AB 262 – Requires the Department of General Services, by January 1, 2019, to publish in the State Contracting Manual, a maximum acceptable global warming potential for “eligible materials,” defined as carbon steel rebar, flat glass, mineral wool board insulation and structural steel. Requires, for public works contracts entered into on or after July 1, 2019, that an awarding agency require a successful bidder to submit an Environmental Product Declaration for eligible materials.
AB 634 – Prohibits common interest development associations from prohibiting the installation or use of a rooftop solar energy system on the roof of a building in which an owner resides or on a garage or carport adjacent to a building that has been assigned to an owner for his or her exclusive use.
AB 733 – Authorizes enhanced infrastructure financing districts established by cities and counties to finance projects that enable communities to adapt to the impacts of climate change.
AB 797 – Requires the Public Utilities Commission to reserve 50 percent of the solar water heating program for the installation of solar thermal systems in low-income residential housing or in buildings in disadvantaged communities.
AB 1070 – Requires the Contractors State License Board in collaboration with the Public Utilities Commission to develop and make available on the Internet a disclosure document that provides consumers with accurate, clear, and concise information regarding the installation of solar energy systems by January 1, 2018, and requires that this disclosure document be provided to consumers by solar energy systems companies, including for solar energy systems utilizing PACE financing.
AB 1414 – Extends the prohibition of building permit fees for rooftop solar systems from exceeding certain maximum amounts unless the local agency provides substantial evidence of reasonable need for higher fees from January 1, 2018 to January 1, 2025.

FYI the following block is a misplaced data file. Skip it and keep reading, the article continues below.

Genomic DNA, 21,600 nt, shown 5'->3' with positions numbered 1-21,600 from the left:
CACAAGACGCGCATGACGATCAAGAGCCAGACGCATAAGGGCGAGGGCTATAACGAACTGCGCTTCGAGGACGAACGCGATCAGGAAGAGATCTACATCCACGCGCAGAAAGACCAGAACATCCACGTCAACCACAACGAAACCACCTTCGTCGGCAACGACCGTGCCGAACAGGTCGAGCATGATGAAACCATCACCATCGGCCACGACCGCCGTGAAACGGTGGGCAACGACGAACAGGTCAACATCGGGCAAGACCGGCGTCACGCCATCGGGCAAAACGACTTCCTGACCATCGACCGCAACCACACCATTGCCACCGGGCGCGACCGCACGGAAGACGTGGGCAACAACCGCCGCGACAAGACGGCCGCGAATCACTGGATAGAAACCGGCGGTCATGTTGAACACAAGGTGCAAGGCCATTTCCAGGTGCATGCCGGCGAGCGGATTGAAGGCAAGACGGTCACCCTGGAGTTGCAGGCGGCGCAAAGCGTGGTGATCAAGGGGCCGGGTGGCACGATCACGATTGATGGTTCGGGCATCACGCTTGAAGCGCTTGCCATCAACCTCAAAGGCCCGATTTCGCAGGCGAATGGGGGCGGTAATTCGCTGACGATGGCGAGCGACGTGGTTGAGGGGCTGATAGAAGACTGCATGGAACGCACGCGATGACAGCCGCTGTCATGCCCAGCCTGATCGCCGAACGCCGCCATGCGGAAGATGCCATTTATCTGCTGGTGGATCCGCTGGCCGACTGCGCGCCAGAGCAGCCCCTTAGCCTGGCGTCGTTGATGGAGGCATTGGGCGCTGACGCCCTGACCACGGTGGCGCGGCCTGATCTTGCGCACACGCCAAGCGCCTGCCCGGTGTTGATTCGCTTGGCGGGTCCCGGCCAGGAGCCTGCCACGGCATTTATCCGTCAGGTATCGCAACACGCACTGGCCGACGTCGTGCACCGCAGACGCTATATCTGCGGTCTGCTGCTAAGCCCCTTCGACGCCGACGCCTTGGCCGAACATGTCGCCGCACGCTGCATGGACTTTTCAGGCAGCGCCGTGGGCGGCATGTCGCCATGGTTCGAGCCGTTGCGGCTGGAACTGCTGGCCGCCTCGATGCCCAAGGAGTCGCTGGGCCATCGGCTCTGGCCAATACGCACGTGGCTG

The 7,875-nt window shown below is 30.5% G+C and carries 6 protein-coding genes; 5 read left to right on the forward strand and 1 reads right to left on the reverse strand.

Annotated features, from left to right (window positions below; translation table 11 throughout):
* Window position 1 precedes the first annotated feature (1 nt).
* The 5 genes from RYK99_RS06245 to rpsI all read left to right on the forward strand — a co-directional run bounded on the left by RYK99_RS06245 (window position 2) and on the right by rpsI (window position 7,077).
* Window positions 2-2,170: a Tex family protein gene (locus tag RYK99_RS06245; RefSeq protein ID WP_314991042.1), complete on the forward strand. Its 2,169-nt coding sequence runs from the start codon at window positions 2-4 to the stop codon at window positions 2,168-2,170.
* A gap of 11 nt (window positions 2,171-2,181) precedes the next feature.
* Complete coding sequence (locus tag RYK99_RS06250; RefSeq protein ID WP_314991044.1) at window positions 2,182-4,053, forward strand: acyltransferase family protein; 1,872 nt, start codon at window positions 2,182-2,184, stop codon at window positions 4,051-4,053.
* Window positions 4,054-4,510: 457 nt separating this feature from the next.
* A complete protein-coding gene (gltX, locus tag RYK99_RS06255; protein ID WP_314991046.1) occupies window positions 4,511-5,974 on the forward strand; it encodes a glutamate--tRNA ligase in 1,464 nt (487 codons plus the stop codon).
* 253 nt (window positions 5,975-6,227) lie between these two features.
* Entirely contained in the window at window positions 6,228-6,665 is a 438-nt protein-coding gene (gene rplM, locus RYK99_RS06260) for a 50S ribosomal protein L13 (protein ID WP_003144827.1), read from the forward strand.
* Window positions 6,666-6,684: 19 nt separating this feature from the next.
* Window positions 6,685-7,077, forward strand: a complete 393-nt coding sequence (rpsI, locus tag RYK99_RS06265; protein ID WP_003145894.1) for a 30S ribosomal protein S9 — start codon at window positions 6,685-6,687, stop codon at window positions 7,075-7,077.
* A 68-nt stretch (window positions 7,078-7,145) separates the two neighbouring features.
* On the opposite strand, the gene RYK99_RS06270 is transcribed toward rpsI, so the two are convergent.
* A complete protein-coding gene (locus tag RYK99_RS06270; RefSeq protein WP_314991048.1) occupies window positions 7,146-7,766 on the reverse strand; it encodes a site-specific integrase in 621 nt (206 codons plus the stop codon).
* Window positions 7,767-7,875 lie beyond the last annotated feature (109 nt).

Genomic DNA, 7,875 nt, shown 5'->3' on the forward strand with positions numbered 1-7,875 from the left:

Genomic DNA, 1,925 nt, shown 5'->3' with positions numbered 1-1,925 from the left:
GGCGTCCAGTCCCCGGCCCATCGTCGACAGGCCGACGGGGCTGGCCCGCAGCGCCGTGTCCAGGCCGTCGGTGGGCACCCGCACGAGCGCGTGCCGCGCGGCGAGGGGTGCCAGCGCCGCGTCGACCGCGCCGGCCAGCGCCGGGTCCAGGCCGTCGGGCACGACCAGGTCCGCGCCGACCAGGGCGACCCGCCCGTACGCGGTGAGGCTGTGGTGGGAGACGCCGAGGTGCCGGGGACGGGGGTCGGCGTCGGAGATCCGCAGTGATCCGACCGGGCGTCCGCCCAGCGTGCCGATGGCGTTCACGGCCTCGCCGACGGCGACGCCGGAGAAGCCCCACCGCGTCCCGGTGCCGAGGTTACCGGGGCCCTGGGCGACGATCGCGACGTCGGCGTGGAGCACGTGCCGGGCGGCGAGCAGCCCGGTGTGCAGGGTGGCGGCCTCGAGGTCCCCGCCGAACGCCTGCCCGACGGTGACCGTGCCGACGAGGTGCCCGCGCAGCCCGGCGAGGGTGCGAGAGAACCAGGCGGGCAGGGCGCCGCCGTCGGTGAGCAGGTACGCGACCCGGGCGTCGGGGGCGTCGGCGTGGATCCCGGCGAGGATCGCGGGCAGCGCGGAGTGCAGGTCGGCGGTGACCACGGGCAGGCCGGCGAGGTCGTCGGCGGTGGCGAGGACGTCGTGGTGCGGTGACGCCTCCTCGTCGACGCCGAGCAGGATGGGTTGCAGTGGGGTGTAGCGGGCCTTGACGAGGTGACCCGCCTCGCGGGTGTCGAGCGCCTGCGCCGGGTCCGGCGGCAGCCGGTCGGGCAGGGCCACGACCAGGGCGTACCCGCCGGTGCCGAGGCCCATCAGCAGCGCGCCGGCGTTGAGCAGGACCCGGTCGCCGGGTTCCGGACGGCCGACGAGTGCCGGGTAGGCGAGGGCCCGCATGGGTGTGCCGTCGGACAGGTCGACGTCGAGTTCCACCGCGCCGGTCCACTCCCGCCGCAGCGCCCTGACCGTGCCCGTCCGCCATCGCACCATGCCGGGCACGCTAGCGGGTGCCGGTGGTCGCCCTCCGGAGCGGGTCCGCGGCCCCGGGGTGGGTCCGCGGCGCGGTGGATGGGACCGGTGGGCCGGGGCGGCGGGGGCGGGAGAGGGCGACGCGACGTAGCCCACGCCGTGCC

SB 242 – Requires PACE program administrators to orally confirm that at least one owner of the property has a copy of specified documents and forms, to provide an oral confirmation of key terms of an assessment contract, and to record such oral confirmations.
SB 541 – Requires the State Water Resources Control Board, in consultation with regional water quality control boards, and the Division of the State Architect to recommend best design and use practices for stormwater and dry weather runoff capture practices by January 1, 2019.
Americans with Disabilities Act
AB 1148 – Clarifies ent of existing law regarding the requirement that commercial property owners or lessors state in every lease or rental agreement executed on or after January 1, 2017, whether or not the premises have undergone inspection by a Certified Access Specialist (CASp), applies only to commercial properties rented or leased to persons operating, or intending to operate, a place of public accommodation or a facility to which the general public will be invited.
AB 367 – Permits the issuance of a building permit for a residence to be supplied by a water hauler, bottled water, a water-vending machine or retail water facility if the residence is being rebuilt because of a fire.
6 Responses to “2018 California Construction Law Update”
This was a very helpful article. I been having people ask me about the recent changes and I wasn’t all the way informed myself.
Thanks. Glad you found it helpful.
Does Caltrans or a Public Agency have the right to impose Liquidated Damages when contractor does extra work for a major critical item that was omitted from bid docs? Does the Prime have the right to hold payment to subcontract for the same reason?
It would depend on what the liquidated damage provision says, but generally, liquidated damages are assessed when a project isn’t brought in on time.
The SB 418 percentage for apprentices is 60, not 30.
Love this blog. Thank you so much for all the hard work on this.
Thank you. Corrected.